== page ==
Winter is coming, to borrow the oft-quoted phrase from Game of Thrones.
We all know what it feels like: shorter days, darkness abounds, chilled to your bones. Pull up the duvet and prepare for hibernation.
But awake, Britain – throw open the doors of your toasty warm Hobbit-holes and allow the chilly gusts of reality to awaken your inquisitive souls. For change abounds, and while we cannot predict what it is, we can certainly prepare for it.
Memories of the summer are fading fast, but cast your mind back: rather than the restorative glow of a golden season, it seemed, from the headlines, one equivalent to prickly heat. Scratchy, raw, and irritable.
The culprit, as always, is Brexit, and the way it has sucked the energy and the dynamism out of all else. Despondency abounds.
Yet it is becoming increasingly clear that it may turn out to be a political sideshow when you consider the transformative technological effects to the worlds of work and home that are set to change, well, pretty much everything.
For those of us who still view our smartphones as tech, consider how your kids respond to them. It’s just the stuff they use.
Forget the fact that there is more computing power in your pocket than it took to make it to the moon, the smartphone is now just a modern-day workhorse.
As business thinker Mark Stevenson puts it, only the impossible is interesting. It is the concept of “impossible” that is driving entrepreneurs and innovators around the world to push boundaries and find ever more innovative ways to create wealth and new possibilities.
At a recent conference I chaired, the modern historian Dr Eliza Filby (and no, the City A.M. editor didn’t force me to quote his wife) put it like this. Today, luxury can be defined by something made in the west and not the east. Tomorrow, it will be something made by people rather than machines.
The game-changer is artificial intelligence, which is just surfacing as the true transformation agent of our age. And just like industrial workers of another age, watching the introduction of machines and thinking “it’ll never take off”, we blink innocently and too often dismiss its potential effects.
Silicon Valley has only invented things that your mum used to do for you is a good gag to demean the froth of apps and consumer goodies coming our way from California. It seems one minute we fear technology, the next we’re bored by it.
Where is the moment to reflect on its potential? The amazing benefits we stand to gain?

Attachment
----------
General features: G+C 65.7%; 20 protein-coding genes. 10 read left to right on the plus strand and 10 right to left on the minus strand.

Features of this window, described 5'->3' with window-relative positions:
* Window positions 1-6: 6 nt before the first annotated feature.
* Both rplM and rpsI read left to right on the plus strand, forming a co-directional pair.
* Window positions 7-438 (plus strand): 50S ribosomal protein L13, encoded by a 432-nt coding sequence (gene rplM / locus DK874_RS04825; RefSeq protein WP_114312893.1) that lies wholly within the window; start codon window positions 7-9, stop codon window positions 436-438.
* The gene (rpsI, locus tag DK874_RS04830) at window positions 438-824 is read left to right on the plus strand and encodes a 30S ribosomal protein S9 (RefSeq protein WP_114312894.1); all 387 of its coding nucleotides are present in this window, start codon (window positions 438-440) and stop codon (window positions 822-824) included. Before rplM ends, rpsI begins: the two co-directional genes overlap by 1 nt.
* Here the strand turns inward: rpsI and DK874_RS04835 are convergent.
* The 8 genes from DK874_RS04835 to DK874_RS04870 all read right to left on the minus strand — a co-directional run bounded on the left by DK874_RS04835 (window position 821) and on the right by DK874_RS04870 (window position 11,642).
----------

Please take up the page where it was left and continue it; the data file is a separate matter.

As the former White House adviser Dr Pippa Malmgren says, change is often the best thing that ever happens to us. Her advice is to read the mood, to spot signals, to be – as they say in the military – situationally aware.
People have always lived in a world where change and disruption occur, but not one where it is happening so persistently and quickly. Depending on your view, the march of technology is either exhausting or exhilarating.
We should worry deeply if it is the former, as the future of nations will be forged by our attitude to change. And we need our energy right now – not just for Brexit, but for a world of bigger possibilities that require radical responses.
Take the climate. The ominous predictions of a world where crops start to fail, where the curse of plastic destroys our wildlife, and the temperature of our oceans relentlessly rises.
We either cast ourselves as victims of change or as architects of our own futures. So if we want to survive, we need to think like entrepreneurs. Entrepreneurs have always been our change-makers, and their finest hours have often been in turning intractable problems into game-changing solutions – and being phenomenally successful along the way.
The trick is to see advantage in a different way. As they say, the Stone Age did not end because the world ran out of stone.
And so we come back to the present, and the despondency that plagues us.
The problem with our Brexit blues is that they point us to seek answers from familiar, comforting sources: to look to the state for salvation, or to treat the European Union like some sort of political penicillin – we have no idea what it does but we assume that it is going to make us better.
It won’t, because it can’t. By adopting the winter blues of the political players, business pulls up a metaphorical duvet of despair, believing that change can be avoided, that we can cosy up to our past, and that disruption is our enemy. All of which is a false prophet.
Yes, winter is indeed coming. So enjoy the chill of change, and use it to your advantage.